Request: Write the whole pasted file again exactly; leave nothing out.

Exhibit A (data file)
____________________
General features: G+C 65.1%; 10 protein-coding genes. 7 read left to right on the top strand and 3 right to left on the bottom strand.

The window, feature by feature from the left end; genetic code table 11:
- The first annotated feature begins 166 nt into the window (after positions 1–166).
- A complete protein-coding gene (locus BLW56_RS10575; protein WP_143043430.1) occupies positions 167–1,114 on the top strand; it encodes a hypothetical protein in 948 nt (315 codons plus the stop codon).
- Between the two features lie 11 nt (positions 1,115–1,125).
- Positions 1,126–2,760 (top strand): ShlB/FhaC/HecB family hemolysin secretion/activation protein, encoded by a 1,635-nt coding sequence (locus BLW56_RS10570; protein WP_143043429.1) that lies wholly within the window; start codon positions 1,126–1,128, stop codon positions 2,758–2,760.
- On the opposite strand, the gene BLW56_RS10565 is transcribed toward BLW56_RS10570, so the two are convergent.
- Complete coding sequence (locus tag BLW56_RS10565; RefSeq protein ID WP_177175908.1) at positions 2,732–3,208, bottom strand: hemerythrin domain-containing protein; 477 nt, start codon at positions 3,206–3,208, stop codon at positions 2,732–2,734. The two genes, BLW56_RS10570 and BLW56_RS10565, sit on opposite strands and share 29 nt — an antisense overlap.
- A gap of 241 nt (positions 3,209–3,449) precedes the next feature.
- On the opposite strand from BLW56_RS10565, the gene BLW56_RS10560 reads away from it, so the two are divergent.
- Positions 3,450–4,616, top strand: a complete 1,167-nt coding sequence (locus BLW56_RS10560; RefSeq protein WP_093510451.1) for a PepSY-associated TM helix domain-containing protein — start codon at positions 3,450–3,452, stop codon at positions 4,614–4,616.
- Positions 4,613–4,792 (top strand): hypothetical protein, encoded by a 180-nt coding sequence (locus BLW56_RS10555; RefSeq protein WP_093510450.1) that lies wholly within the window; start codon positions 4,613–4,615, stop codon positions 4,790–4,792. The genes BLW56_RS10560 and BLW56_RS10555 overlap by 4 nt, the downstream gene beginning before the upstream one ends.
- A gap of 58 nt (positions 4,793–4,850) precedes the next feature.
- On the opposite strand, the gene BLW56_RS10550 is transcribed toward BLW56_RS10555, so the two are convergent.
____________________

General features: G+C 65.1%; 10 protein-coding genes. 7 read left to right on the top strand and 3 right to left on the bottom strand.

The window, feature by feature from the left end; genetic code table 11:
- The first annotated feature begins 166 nt into the window (after positions 1–166).
- A complete protein-coding gene (locus BLW56_RS10575; protein WP_143043430.1) occupies positions 167–1,114 on the top strand; it encodes a hypothetical protein in 948 nt (315 codons plus the stop codon).
- Between the two features lie 11 nt (positions 1,115–1,125).
- Positions 1,126–2,760 (top strand): ShlB/FhaC/HecB family hemolysin secretion/activation protein, encoded by a 1,635-nt coding sequence (locus BLW56_RS10570; protein WP_143043429.1) that lies wholly within the window; start codon positions 1,126–1,128, stop codon positions 2,758–2,760.
- On the opposite strand, the gene BLW56_RS10565 is transcribed toward BLW56_RS10570, so the two are convergent.
- Complete coding sequence (locus tag BLW56_RS10565; RefSeq protein ID WP_177175908.1) at positions 2,732–3,208, bottom strand: hemerythrin domain-containing protein; 477 nt, start codon at positions 3,206–3,208, stop codon at positions 2,732–2,734. The two genes, BLW56_RS10570 and BLW56_RS10565, sit on opposite strands and share 29 nt — an antisense overlap.
- A gap of 241 nt (positions 3,209–3,449) precedes the next feature.
- On the opposite strand from BLW56_RS10565, the gene BLW56_RS10560 reads away from it, so the two are divergent.
- Positions 3,450–4,616, top strand: a complete 1,167-nt coding sequence (locus BLW56_RS10560; RefSeq protein WP_093510451.1) for a PepSY-associated TM helix domain-containing protein — start codon at positions 3,450–3,452, stop codon at positions 4,614–4,616.
- Positions 4,613–4,792 (top strand): hypothetical protein, encoded by a 180-nt coding sequence (locus BLW56_RS10555; RefSeq protein WP_093510450.1) that lies wholly within the window; start codon positions 4,613–4,615, stop codon positions 4,790–4,792. The genes BLW56_RS10560 and BLW56_RS10555 overlap by 4 nt, the downstream gene beginning before the upstream one ends.
- A gap of 58 nt (positions 4,793–4,850) precedes the next feature.
- On the opposite strand, the gene BLW56_RS10550 is transcribed toward BLW56_RS10555, so the two are convergent.